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Federal Criminal Law Archives

Federal Sentencing Laws May Soon Be Changing

Being investigated, prosecuted, and convicted by a federal court is never a pleasant experience. The long and drawn-out process can wear a person down without ever having a prison sentence imposed on them. But the real anguish comes at sentencing, when a convicted federal defendant has their fate determined. Although many would like to believe otherwise, a sentence is not completely up to a federal judicial officer. Mandatory minimum sentences required by many federal laws play a crucial role in deciding how long a person will be spending behind bars or under a supervised release program. Some of the mandatory sentences have been called particularly harsh and even cruel, but a change may be on the horizon.

Court Issues Limited Decision on the Legality of NSA's PRISM Program

Several years ago, Edward Snowden made national news when he declared that the United States population was under surveillance by the NSA. While the legality of that revelation has generated no small amount of controversy itself, the programs he brought to light also have important implications for the field of criminal law and the Fourth Amendment rights of accused citizens.

"Vague" Portion of Armed Career Criminal Act Struck Down

On June 26, 2015, the Supreme Court held that the "residual phrase" of the Armed Career Criminal Act, which provides a five-year increase in imprisonment for crimes involving conduct that presents a serious risk of physical injury, is unconstitutional. This decision was announced in the case of Johnson v. United States.

Federal Sentencing Guidelines: A Primer

All crimes charged in federal court are governed by the United States Sentencing Guidelines ("guidelines"). These guidelines are created by the United States Sentencing Commission, which was created by Congress in the 1980's. The Guidelines were created in an attempt to equalize the wide disparity of sentences of similarly situated offenders.

Convicted Felons Can Transfer Guns to Approved Third Parties: Henderson v. United States

When an individual is convicted of a felony, he or she loses his right to lawfully possess firearms. If an individual is convicted of a felony drug offense or other felony, he is barred by federal law from possessing guns. The recent Supreme Court case  Henderson v. United States involved the question of whether or not convicted felons are allowed to dictate where their firearms go after their conviction. Can a felon sell his or her previously seized firearms, or does the felon's gift or sale of those firearms constitute the possession that is prohibited by federal law? The Court ruled that a convicted felon can tell federal agencies to transfer his guns to third parties unless this transfer would allow the felon to later control or direct the use of those firearms.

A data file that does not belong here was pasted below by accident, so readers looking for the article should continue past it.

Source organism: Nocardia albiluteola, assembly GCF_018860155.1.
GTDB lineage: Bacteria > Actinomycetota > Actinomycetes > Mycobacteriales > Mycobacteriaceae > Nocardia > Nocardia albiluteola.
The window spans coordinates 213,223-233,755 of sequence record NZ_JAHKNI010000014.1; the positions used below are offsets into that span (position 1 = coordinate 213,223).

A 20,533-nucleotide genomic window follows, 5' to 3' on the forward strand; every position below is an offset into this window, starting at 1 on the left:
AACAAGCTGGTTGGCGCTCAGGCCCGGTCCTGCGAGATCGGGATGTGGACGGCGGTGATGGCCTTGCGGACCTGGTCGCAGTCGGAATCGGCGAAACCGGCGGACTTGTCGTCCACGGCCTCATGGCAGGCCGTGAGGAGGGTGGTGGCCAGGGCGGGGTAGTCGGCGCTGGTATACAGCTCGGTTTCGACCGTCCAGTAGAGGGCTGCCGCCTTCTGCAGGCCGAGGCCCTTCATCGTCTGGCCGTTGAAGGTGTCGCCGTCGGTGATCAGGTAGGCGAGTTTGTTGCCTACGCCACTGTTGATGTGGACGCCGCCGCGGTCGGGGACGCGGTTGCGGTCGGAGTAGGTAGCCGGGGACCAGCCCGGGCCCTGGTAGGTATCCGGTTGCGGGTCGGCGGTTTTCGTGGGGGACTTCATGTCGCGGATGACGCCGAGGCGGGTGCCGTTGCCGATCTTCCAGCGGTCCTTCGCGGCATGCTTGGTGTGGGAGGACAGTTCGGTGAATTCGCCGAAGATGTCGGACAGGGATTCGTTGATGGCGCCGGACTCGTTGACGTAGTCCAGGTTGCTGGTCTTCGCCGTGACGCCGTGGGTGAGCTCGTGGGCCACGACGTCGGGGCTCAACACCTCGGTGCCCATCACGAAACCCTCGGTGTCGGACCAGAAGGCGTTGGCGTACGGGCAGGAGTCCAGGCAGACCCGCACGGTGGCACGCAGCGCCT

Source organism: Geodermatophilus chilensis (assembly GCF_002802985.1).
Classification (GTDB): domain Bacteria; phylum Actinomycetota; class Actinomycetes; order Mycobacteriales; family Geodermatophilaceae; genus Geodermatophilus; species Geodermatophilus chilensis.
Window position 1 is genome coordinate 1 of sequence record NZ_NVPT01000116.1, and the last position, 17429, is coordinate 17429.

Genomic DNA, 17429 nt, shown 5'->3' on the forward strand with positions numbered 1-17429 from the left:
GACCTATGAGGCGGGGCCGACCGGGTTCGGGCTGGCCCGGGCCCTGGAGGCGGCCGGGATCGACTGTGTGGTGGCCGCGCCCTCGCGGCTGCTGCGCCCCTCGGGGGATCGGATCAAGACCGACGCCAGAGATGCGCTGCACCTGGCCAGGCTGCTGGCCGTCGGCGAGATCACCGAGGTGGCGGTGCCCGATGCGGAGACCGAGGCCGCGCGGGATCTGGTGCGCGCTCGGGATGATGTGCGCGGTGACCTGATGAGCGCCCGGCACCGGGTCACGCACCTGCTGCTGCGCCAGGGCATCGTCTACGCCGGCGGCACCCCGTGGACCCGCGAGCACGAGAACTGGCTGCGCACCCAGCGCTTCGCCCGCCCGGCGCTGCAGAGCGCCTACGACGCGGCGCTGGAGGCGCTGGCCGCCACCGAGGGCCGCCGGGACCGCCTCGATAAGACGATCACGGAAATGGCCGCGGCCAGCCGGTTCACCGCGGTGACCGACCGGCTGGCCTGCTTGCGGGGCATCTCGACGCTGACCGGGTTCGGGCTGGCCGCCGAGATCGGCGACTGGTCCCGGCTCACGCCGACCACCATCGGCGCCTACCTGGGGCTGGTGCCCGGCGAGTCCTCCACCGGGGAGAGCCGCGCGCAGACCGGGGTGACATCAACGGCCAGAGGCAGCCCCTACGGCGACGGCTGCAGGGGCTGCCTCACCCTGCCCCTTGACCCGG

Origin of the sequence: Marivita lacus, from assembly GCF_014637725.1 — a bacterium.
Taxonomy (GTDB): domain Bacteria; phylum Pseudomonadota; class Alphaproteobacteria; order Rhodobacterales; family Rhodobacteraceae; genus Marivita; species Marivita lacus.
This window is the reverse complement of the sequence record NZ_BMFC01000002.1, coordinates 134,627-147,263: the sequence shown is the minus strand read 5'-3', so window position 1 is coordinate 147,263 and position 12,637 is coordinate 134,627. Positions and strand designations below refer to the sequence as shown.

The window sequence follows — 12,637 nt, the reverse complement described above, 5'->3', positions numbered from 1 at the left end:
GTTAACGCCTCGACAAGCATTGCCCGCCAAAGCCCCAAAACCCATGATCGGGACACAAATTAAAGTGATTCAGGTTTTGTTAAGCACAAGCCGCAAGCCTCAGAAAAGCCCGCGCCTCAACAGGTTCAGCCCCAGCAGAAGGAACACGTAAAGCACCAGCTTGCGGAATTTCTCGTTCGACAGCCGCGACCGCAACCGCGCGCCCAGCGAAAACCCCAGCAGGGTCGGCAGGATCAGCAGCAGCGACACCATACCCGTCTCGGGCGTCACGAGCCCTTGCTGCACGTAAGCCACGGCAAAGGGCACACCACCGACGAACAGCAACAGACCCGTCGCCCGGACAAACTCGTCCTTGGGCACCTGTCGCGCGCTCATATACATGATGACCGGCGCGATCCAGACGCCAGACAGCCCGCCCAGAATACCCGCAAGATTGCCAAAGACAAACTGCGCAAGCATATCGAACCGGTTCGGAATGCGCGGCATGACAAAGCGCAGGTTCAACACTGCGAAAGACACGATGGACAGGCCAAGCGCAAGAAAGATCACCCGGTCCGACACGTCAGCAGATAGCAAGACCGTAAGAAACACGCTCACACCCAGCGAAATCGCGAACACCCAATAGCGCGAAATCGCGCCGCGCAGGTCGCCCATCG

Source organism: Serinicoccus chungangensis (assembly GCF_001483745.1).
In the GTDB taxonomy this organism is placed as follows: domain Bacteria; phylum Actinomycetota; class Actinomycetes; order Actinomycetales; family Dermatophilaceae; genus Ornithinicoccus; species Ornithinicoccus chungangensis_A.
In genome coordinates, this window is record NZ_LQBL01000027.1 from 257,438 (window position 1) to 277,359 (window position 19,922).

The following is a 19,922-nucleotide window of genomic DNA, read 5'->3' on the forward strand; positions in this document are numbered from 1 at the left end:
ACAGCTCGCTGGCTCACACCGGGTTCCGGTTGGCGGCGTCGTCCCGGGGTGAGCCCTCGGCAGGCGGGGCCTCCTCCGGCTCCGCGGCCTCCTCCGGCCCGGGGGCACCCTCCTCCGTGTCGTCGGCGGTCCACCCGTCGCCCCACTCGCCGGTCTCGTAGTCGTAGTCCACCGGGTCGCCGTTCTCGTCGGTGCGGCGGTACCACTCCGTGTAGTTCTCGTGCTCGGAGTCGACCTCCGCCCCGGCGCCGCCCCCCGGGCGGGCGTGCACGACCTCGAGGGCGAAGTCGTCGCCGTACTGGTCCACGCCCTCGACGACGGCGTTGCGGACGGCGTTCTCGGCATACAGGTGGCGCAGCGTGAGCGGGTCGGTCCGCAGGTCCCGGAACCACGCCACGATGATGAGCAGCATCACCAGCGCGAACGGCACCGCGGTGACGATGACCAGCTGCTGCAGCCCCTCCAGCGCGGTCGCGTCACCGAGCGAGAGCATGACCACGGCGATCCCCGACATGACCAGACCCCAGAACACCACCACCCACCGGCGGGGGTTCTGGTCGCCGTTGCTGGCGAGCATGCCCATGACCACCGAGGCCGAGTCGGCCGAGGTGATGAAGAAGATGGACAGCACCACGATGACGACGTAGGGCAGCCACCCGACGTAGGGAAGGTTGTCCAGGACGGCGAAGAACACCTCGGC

Two Types of Traffic Concerns on Interstate 81

Earlier this year, federal agents were alerted to the transport of a large quantity of ecstasy, otherwise known as MDMA, on the New York side of the Canadian border. Based on information provided by a confidential informant, the transfer of over 400 grams of MDMA was to happen at the well-known junction of Interstate 81 and state Route 104. After failing to stop at a red light, officers pulled the car over and a dog sniff alerted them to drugs in the vehicle. Approximately 470 grams of MDMA were recovered from the center console, which would be worth $30,000 on the street. Both passengers in the vehicle were charged with conspiracy to possess with intent to distribute a controlled substance in federal court. While significant in amount, this single example pales in comparison to the drug trafficking concerns plaguing Interstate 81, recently nicknamed "Heroin Highway."

Yates v. United States - Context is Everything...

This blog entry is intended to highlight a part of the law that usually confuses people - words. Please read it as a cautionary tale, keeping in mind that sometimes it takes the Supreme Court of the United States to determine the meaning of a statute in a criminal law case.

Drug Smuggling: What You Should Know

Drug smuggling has been a part of American culture for a long time. Drug use took off in the late 1960s when middle class Americans changed their perspective on drug use, taking it from taboo to fashionable. Drugs became an appendage of social rebellion and protest during an era of political unrest. Over time, government pushed back against the drug culture, and as a result, it passed laws such as the Comprehensive Drug Abuse Prevention and Control Act in 1970. The Act included the Controlled Substances Act which set forth five categories or schedules for regulating drugs based on their medicinal value and potential for addiction.

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